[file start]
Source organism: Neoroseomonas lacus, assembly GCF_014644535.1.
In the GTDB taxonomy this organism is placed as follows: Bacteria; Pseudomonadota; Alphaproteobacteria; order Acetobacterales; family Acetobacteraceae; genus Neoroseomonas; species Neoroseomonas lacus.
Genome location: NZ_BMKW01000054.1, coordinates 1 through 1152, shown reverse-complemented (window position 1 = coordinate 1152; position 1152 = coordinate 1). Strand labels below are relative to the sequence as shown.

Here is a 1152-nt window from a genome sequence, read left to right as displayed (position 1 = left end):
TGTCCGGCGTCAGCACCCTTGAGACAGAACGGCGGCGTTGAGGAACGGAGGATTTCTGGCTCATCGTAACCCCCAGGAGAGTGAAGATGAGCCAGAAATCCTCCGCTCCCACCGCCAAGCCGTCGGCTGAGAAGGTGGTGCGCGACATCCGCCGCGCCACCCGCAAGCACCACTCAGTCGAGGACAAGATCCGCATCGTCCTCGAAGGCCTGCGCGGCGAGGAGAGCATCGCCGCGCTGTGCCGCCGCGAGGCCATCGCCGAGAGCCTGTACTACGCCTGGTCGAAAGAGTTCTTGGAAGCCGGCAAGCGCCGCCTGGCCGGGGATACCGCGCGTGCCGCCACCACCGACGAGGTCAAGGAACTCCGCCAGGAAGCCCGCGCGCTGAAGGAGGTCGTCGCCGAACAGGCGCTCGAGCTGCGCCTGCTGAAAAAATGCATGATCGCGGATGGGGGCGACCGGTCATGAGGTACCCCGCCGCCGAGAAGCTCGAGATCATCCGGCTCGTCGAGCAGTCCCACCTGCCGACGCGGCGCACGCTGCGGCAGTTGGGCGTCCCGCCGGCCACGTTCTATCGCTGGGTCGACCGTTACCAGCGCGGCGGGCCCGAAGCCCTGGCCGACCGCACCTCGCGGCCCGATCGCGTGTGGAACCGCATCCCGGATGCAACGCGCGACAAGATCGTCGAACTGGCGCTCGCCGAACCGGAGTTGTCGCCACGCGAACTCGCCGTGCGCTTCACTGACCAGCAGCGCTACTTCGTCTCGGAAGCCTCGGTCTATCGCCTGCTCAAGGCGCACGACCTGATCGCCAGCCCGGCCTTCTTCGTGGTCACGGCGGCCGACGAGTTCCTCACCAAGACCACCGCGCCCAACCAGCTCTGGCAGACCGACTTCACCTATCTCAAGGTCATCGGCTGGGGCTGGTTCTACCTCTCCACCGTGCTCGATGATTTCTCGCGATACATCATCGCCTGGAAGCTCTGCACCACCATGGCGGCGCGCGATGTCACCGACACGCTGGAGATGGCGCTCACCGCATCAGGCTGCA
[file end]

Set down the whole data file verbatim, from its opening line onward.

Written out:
Source organism: Neoroseomonas lacus, assembly GCF_014644535.1.
In the GTDB taxonomy this organism is placed as follows: Bacteria; Pseudomonadota; Alphaproteobacteria; order Acetobacterales; family Acetobacteraceae; genus Neoroseomonas; species Neoroseomonas lacus.
Genome location: NZ_BMKW01000054.1, coordinates 1 through 1152, shown reverse-complemented (window position 1 = coordinate 1152; position 1152 = coordinate 1). Strand labels below are relative to the sequence as shown.

Here is a 1152-nt window from a genome sequence, read left to right as displayed (position 1 = left end):
TGTCCGGCGTCAGCACCCTTGAGACAGAACGGCGGCGTTGAGGAACGGAGGATTTCTGGCTCATCGTAACCCCCAGGAGAGTGAAGATGAGCCAGAAATCCTCCGCTCCCACCGCCAAGCCGTCGGCTGAGAAGGTGGTGCGCGACATCCGCCGCGCCACCCGCAAGCACCACTCAGTCGAGGACAAGATCCGCATCGTCCTCGAAGGCCTGCGCGGCGAGGAGAGCATCGCCGCGCTGTGCCGCCGCGAGGCCATCGCCGAGAGCCTGTACTACGCCTGGTCGAAAGAGTTCTTGGAAGCCGGCAAGCGCCGCCTGGCCGGGGATACCGCGCGTGCCGCCACCACCGACGAGGTCAAGGAACTCCGCCAGGAAGCCCGCGCGCTGAAGGAGGTCGTCGCCGAACAGGCGCTCGAGCTGCGCCTGCTGAAAAAATGCATGATCGCGGATGGGGGCGACCGGTCATGAGGTACCCCGCCGCCGAGAAGCTCGAGATCATCCGGCTCGTCGAGCAGTCCCACCTGCCGACGCGGCGCACGCTGCGGCAGTTGGGCGTCCCGCCGGCCACGTTCTATCGCTGGGTCGACCGTTACCAGCGCGGCGGGCCCGAAGCCCTGGCCGACCGCACCTCGCGGCCCGATCGCGTGTGGAACCGCATCCCGGATGCAACGCGCGACAAGATCGTCGAACTGGCGCTCGCCGAACCGGAGTTGTCGCCACGCGAACTCGCCGTGCGCTTCACTGACCAGCAGCGCTACTTCGTCTCGGAAGCCTCGGTCTATCGCCTGCTCAAGGCGCACGACCTGATCGCCAGCCCGGCCTTCTTCGTGGTCACGGCGGCCGACGAGTTCCTCACCAAGACCACCGCGCCCAACCAGCTCTGGCAGACCGACTTCACCTATCTCAAGGTCATCGGCTGGGGCTGGTTCTACCTCTCCACCGTGCTCGATGATTTCTCGCGATACATCATCGCCTGGAAGCTCTGCACCACCATGGCGGCGCGCGATGTCACCGACACGCTGGAGATGGCGCTCACCGCATCAGGCTGCA